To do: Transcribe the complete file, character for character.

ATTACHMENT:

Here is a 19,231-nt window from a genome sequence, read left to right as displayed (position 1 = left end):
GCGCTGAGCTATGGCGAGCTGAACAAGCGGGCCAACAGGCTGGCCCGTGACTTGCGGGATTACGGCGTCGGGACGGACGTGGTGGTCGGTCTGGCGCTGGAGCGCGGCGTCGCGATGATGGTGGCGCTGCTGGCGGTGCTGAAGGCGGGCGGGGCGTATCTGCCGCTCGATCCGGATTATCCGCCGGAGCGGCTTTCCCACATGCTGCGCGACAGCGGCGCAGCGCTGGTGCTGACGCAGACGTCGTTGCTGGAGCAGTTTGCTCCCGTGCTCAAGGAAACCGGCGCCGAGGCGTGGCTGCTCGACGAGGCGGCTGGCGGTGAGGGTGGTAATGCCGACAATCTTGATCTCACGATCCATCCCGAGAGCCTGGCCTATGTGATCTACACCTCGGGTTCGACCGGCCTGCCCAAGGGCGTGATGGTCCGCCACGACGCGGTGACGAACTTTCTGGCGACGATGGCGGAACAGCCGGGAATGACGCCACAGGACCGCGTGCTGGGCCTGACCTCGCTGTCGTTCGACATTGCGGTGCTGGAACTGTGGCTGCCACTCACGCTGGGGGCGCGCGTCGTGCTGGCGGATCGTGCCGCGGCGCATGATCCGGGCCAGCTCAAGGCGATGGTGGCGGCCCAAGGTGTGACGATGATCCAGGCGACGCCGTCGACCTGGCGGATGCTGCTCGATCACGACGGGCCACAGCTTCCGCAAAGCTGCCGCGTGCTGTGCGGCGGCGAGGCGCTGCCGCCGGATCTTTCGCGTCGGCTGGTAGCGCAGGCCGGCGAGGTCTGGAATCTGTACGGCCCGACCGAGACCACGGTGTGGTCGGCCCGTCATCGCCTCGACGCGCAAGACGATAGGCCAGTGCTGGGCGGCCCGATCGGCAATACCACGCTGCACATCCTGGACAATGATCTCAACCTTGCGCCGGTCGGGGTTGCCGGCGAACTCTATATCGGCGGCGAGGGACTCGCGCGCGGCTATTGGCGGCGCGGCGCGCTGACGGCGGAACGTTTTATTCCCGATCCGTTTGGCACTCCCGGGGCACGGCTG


Here is a 19,231-nt window from a genome sequence, read left to right as displayed (position 1 = left end):
GCGCTGAGCTATGGCGAGCTGAACAAGCGGGCCAACAGGCTGGCCCGTGACTTGCGGGATTACGGCGTCGGGACGGACGTGGTGGTCGGTCTGGCGCTGGAGCGCGGCGTCGCGATGATGGTGGCGCTGCTGGCGGTGCTGAAGGCGGGCGGGGCGTATCTGCCGCTCGATCCGGATTATCCGCCGGAGCGGCTTTCCCACATGCTGCGCGACAGCGGCGCAGCGCTGGTGCTGACGCAGACGTCGTTGCTGGAGCAGTTTGCTCCCGTGCTCAAGGAAACCGGCGCCGAGGCGTGGCTGCTCGACGAGGCGGCTGGCGGTGAGGGTGGTAATGCCGACAATCTTGATCTCACGATCCATCCCGAGAGCCTGGCCTATGTGATCTACACCTCGGGTTCGACCGGCCTGCCCAAGGGCGTGATGGTCCGCCACGACGCGGTGACGAACTTTCTGGCGACGATGGCGGAACAGCCGGGAATGACGCCACAGGACCGCGTGCTGGGCCTGACCTCGCTGTCGTTCGACATTGCGGTGCTGGAACTGTGGCTGCCACTCACGCTGGGGGCGCGCGTCGTGCTGGCGGATCGTGCCGCGGCGCATGATCCGGGCCAGCTCAAGGCGATGGTGGCGGCCCAAGGTGTGACGATGATCCAGGCGACGCCGTCGACCTGGCGGATGCTGCTCGATCACGACGGGCCACAGCTTCCGCAAAGCTGCCGCGTGCTGTGCGGCGGCGAGGCGCTGCCGCCGGATCTTTCGCGTCGGCTGGTAGCGCAGGCCGGCGAGGTCTGGAATCTGTACGGCCCGACCGAGACCACGGTGTGGTCGGCCCGTCATCGCCTCGACGCGCAAGACGATAGGCCAGTGCTGGGCGGCCCGATCGGCAATACCACGCTGCACATCCTGGACAATGATCTCAACCTTGCGCCGGTCGGGGTTGCCGGCGAACTCTATATCGGCGGCGAGGGACTCGCGCGCGGCTATTGGCGGCGCGGCGCGCTGACGGCGGAACGTTTTATTCCCGATCCGTTTGGCACTCCCGGGGCACGGCTG